From the UK’s Brexit negotiations to populism in Italy and Spain’s separatism, Europe is split, but that has not dampened demand for business education. Many MBA programs on the continent are enjoying heady application growth. Even in the UK, Brexit uncertainty has done little to stymie applications to the top schools.
Excluding Britain, applications to European business master’s degrees grew by 3.2 percent this year compared with 2017, according to the Graduate Management Admission Council. Their growth has come at the expense of US schools, which experienced a 6.6 percent drop in applications year-on-year in 2018.
Europe’s shorter MBA programs, cheaper fees, more international cohorts, and progressive visa rules are proving increasingly attractive to students. At Switzerland’s IMD, 2018 applications to the MBA are up by 63 percent versus the year before. Germany’s ESMT Berlin reports a near-50 percent MBA application surge during that period.
But the biggest surprise is how well the UK has fared since the country voted to leave the EU in 2016. UK schools had fretted that leaving the single market could potentially deprive them of international students, academics, and the EU funding for research that informs MBA teaching.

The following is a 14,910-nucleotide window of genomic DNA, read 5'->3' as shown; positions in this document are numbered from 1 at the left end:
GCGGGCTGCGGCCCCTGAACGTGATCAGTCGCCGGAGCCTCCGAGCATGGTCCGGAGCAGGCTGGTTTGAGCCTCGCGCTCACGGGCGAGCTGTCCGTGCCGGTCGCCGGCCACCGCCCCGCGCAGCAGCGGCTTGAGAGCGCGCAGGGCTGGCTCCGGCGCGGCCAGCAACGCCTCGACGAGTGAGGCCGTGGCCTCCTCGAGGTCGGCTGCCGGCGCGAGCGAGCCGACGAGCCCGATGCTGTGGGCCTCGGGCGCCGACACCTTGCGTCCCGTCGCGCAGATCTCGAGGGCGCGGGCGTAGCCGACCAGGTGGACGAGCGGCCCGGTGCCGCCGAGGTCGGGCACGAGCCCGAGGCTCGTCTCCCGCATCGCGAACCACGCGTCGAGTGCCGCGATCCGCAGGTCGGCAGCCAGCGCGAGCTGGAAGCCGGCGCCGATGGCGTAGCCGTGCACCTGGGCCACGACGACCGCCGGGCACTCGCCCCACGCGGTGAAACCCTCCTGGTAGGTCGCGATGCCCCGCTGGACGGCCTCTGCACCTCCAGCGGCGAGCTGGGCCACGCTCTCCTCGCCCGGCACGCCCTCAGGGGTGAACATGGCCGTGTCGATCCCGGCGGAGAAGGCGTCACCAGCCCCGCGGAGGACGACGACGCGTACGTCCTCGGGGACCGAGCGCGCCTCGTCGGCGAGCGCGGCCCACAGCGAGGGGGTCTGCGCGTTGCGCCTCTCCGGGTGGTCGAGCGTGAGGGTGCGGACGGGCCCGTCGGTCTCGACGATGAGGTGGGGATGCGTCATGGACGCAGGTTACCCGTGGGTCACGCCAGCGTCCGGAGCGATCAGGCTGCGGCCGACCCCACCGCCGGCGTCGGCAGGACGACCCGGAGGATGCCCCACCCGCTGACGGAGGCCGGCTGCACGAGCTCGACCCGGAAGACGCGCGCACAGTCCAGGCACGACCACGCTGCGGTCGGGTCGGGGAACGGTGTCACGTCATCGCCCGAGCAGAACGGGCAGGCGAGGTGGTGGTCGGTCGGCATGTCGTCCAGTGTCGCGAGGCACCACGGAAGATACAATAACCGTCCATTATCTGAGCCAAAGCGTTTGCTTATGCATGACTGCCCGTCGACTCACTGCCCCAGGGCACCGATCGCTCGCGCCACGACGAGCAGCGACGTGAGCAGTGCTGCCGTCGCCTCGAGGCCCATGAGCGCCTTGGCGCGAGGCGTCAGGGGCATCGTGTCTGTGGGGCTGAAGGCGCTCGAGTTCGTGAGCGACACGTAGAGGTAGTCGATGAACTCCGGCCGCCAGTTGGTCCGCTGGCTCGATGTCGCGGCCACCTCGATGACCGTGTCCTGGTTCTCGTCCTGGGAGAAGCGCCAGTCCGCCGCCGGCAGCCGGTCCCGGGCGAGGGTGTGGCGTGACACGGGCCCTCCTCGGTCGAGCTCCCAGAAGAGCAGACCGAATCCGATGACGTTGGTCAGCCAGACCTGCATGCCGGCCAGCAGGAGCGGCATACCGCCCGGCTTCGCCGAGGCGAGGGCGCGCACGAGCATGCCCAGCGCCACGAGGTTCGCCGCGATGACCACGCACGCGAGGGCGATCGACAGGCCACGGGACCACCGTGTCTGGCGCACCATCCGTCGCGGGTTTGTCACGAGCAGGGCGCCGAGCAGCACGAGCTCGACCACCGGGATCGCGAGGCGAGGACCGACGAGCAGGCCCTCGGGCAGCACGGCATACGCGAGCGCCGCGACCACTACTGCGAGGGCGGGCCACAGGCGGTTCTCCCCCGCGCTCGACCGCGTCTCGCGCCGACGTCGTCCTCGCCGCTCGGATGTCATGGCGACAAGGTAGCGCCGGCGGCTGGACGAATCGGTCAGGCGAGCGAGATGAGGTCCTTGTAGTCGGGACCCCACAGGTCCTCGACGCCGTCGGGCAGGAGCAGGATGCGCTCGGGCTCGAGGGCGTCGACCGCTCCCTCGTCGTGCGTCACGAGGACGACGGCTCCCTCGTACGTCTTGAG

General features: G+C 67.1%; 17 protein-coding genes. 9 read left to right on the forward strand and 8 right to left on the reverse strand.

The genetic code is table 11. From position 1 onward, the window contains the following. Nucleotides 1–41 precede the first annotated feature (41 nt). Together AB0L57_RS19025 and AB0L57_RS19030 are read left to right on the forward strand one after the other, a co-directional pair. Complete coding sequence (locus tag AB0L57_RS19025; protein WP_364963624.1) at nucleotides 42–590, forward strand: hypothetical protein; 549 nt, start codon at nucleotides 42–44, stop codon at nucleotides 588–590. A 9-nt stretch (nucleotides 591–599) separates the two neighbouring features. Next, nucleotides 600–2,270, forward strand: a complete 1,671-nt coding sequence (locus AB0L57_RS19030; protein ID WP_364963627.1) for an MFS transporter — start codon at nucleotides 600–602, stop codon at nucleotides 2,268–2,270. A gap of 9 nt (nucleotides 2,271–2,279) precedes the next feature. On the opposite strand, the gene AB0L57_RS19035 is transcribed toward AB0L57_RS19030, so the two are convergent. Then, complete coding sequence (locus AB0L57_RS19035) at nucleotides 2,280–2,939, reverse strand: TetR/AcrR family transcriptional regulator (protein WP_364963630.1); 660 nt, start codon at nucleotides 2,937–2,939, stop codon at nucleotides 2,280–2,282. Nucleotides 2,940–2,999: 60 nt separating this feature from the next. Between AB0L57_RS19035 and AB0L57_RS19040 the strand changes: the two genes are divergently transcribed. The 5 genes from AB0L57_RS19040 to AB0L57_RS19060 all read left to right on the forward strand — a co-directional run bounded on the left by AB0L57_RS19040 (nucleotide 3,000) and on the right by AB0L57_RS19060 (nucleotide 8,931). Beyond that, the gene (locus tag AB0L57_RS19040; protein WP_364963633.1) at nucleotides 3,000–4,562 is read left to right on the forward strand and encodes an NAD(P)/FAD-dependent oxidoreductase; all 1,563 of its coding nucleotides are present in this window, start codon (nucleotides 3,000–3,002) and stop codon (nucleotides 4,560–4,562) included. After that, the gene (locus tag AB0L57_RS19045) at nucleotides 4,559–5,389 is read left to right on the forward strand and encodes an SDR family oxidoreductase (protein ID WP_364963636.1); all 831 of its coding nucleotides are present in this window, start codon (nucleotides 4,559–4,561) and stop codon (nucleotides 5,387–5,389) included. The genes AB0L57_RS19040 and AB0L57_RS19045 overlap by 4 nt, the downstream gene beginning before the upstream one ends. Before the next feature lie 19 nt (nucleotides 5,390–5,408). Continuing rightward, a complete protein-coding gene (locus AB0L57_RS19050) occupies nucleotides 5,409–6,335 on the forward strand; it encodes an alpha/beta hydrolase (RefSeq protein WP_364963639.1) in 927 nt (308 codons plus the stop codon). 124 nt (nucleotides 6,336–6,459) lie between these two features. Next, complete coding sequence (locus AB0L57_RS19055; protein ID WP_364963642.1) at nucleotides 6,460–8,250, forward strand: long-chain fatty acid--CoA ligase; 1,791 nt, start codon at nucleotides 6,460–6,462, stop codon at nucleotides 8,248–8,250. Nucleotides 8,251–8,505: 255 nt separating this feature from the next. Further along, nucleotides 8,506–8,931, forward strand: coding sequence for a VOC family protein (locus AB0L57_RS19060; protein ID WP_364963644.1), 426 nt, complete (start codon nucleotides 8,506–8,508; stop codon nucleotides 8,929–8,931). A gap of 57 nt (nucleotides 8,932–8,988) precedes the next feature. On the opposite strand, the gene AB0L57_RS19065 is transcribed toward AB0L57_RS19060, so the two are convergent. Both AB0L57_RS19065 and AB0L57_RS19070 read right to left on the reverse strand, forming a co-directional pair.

They were also concerned that some of the largest employers of their graduates, including banks, would move some jobs overseas to maintain access to the bloc.
But in one way Brexit has been beneficial for UK schools: the pound’s plunge has made their courses more attractive to students from abroad. This is one reason why, despite the Brexit uncertainty, application volume to UK schools grew by 3.9 percent this year compared with 2017, GMAC data show.
New entrants have even entered the market, including King’s Business School in London, which opened its doors in 2017. (King’s does not offer an MBA but does offer a range of MSc programs.)
“We are based in London, but we are a global school,” says David Simpson, MBA admissions director at London Business School, which reports a 10 percent increase in round-one applications for its 2019 intake, after a 10 percent dip for 2018’s intake overall. “Brexit doesn’t change our global approach — it makes it even more important,” Simpson says.
MBA application growth driven by international students
The expansion of business education in Europe is driven largely by international students. GMAC data show that 77 percent of the 2018 applications were from foreign students, far more than the 41 percent figure in Asia and 39 percent for US schools.
And for 63 percent of the European institutions surveyed by GMAC, they received more international applications year-on-year. This has been a boon for them, as a diverse range of backgrounds, cultures, and perspectives enhances the MBA learning experience for everyone.
The opposite has been true for US schools, where concerns about work visas and the negative immigration rhetoric of Donald Trump’s administration (among other factors), have led to a 10.5 percent fall in overseas student demand this year compared to 2017.